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The announcer is responsible for announcing each event before it begins with a simple bull horn. It is typically best for the announcer to remain in the same location throughout the meet. We have found the southeast corner of the pool is most convenient for the clerks, coaches, and spectators to hear the announcements. There is usually a handout with a few announcements or clarifications that are read right at the beginning of the meet. Afterward each event is announced from a provided schedule of events prior to its beginning.


There are three (3) computer positions.

The first position is responsible for operating the timing system. What may seem complex is actually a very simple task of pushing the same four buttons after each event. This process records the times from the timers’ plungers and forwards them to the computer.

The second and third positions are more complex. The Meet Manager software must be operated on the computer. This includes recording times received from the timing system, checking them against place judge sheets, scoring each event, printing labels for ribbons, and printing reports to show meet results. One of these individuals is also responsible for operating Team Manager and Meet Manager software throughout the season to set up and prepare event lists for each meet.


This individual is responsible for starting each event. Equipment is relatively easy to set up. There is a push-to-talk (PTT) button on a microphone attached to a speaker with a  starting horn/tone button. The PTT is depressed at the start of each event followed by “Swimmers Take Your Mark” . . . then the horn/tone button is depressed. This whole procedure needs to be kept in a like rhythm throughout the meet to keep considerable consistency for each event.

Place Judge

The place judge is responsible for recording which place swimmers finish in each event. Before the beginning of the meet, the place judge will receive a clipboard from the timing tent containing all of the heat sheets for the meet. During the meet, the place judge will record the place each swimmer finishes next to the swimmers name or lane on the heat sheet.

Stroke Judge

The stroke judge is responsible for ensuring the swimmers are executing the strokes correctly. Before the beginning of the meet, the stroke judge will receive a clipboard from the timing tent containing all of the heat sheets for the meet and disqualification forms.The stroke judge will fill these out when a stroke is swam incorrectly resulting in a disqualification of the swimmer. The stroke judge position is more demanding as it requires prior knowledge of swimming.

Clerk of Course

The clerks of course are more like child coordinators. Before the beginning of the meet, the clerks of course will receive clipboards from the timing tent containing all of the heat sheets for the meet. During the meet, the clerks will stand near the entrance to the swimmer area, and they will gather BST swimmers for their upcoming events. There is a small flip chart which displays event numbers to aid in gathering swimmers. Once swimmers have been assembled, the clerks are responsible for getting them in the correct position on deck and ready for their event.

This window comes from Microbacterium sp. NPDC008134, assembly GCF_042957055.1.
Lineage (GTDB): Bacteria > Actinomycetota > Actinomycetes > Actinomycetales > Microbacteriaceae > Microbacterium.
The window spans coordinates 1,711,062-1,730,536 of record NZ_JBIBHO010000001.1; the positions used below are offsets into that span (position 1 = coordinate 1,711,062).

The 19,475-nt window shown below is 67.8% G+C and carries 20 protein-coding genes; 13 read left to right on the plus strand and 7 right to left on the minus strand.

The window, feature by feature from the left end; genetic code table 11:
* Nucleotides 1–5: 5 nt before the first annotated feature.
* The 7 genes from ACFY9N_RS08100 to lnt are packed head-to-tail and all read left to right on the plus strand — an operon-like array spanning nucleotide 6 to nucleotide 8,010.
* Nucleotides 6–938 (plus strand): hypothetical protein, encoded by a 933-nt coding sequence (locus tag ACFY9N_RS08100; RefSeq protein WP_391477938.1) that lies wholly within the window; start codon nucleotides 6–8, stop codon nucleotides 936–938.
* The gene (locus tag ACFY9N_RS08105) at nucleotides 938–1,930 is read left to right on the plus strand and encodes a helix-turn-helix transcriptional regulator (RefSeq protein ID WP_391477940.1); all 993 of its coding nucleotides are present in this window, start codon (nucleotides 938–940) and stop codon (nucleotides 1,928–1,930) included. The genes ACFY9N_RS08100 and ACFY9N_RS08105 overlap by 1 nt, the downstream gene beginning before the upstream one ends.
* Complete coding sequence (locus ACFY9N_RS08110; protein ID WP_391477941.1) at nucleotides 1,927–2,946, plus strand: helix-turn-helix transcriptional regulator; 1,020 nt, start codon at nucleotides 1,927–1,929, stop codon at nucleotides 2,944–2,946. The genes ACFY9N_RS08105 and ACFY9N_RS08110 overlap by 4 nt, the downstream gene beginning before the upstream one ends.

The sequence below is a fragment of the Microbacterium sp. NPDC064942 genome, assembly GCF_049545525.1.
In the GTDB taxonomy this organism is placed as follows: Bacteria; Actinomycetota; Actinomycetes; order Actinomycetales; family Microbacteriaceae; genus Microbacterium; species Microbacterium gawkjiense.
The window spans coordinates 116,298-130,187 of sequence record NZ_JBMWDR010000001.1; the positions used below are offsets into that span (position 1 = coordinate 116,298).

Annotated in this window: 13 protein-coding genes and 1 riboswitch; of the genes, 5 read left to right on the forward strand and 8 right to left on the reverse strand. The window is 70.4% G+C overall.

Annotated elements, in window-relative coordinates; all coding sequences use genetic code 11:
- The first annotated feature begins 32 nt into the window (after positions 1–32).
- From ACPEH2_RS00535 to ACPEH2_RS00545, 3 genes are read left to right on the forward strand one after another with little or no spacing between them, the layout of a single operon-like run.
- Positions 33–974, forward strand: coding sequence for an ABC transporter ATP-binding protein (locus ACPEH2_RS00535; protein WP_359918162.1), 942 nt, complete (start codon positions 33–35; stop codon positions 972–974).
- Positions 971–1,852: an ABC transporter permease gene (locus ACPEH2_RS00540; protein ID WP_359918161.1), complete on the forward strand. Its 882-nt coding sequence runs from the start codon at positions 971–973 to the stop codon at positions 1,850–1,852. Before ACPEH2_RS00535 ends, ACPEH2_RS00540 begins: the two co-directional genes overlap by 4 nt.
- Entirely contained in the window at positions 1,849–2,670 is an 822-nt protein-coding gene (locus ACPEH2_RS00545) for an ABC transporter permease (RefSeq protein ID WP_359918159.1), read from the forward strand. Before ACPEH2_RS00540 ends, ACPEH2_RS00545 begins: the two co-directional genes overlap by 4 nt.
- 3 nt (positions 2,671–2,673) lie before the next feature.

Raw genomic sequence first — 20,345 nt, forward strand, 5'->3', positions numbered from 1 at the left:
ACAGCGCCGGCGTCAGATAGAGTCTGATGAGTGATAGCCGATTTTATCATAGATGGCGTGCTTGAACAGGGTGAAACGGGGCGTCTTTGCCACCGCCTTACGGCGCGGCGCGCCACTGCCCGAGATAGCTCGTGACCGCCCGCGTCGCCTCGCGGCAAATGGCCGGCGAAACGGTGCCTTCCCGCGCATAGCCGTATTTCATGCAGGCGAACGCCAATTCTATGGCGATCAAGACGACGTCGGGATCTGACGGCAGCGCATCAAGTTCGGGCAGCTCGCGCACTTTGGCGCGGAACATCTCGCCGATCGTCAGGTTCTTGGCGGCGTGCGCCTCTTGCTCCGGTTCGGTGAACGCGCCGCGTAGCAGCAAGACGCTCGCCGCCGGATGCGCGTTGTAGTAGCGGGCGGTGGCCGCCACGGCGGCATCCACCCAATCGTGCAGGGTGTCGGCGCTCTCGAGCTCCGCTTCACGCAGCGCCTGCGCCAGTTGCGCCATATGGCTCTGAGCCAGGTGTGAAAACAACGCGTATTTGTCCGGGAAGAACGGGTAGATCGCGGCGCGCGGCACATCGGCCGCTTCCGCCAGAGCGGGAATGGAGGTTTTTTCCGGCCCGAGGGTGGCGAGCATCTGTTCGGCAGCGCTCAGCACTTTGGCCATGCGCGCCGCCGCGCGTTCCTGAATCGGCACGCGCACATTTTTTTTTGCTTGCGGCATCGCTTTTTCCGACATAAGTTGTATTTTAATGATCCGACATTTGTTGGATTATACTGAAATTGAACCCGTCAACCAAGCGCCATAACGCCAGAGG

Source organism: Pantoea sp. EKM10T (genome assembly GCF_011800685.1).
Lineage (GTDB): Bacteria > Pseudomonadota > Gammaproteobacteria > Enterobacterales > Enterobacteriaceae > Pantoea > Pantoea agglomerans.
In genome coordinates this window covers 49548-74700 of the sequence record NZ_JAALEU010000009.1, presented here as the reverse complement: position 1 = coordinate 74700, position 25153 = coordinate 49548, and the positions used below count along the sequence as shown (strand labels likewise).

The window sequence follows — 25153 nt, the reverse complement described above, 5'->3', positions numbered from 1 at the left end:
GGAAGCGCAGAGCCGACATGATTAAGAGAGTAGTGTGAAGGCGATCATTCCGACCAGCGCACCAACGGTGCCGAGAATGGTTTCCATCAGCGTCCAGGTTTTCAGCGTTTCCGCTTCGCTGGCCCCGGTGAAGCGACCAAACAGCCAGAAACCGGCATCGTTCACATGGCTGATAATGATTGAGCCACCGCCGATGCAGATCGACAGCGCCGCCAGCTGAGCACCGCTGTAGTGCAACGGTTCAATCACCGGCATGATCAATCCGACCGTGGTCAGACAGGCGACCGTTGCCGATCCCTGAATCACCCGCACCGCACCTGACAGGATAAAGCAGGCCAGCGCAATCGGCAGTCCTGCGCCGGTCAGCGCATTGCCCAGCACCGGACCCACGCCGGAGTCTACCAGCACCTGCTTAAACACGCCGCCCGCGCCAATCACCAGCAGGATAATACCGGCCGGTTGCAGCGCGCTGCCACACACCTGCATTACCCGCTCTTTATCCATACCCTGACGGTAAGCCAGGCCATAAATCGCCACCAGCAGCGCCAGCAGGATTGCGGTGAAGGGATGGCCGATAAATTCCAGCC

Clerking is most important for the younger swimmers (6U, 8U, 10U). Once swimmers reach the 12 & Under age group, they typically take care of themselves.


The runner is responsible for retrieving paperwork from the place judge, stroke judge, and timers, then delivering items to the timing tent. The runner will often provide water for the other volunteers who are unable to leave their position.


The timer position is the most common volunteer position. Before the beginning of the meet, there will be a timers meeting where timers will receive a clipboard containing all of the heat sheets for the meet, a stopwatch, a pencil, and verbal instructions.

There are two timers per lane and one back up timer for a total of thirteen timers. Our home meets will have events that finish at each end of the pool, and the timers will need to move from one end of the pool to the other to accommodate. The 25, 40, and 200 yard events finish in the shallow end, and the 80 and 160 yard events finish in the deep end.

There will be two timing system plungers for each lane at both ends. One timer will hold a plunger and a stopwatch, and the other timer will hold a plunger and a clipboard. When a race starts, you will see a flash from the starting device, start your stopwatch, don’t push the plunger.

When the swimmer in your lane finishes, push BOTH timing system plungers AND stop your stopwatch. Record the stopwatch time next to your swimmer’s name on the heat sheet, and reset your stopwatch for the next event. If you forget to start your stopwatch or it malfunctions for any reason, hold up your hand, and a back up timer will walk over and give you their stopwatch.

Your timing system plungers will automatically start, and they will automatically reset. You ONLY have to push the plungers when your swimmer touches the wall.

If you do not have a swimmer in your lane, do not hit the plunger. If you have a swimmer in your lane that is not on your heat sheet, please continue timing as normal, and ask their name when they exit the pool. There will be a runner who collects your sheets periodically.



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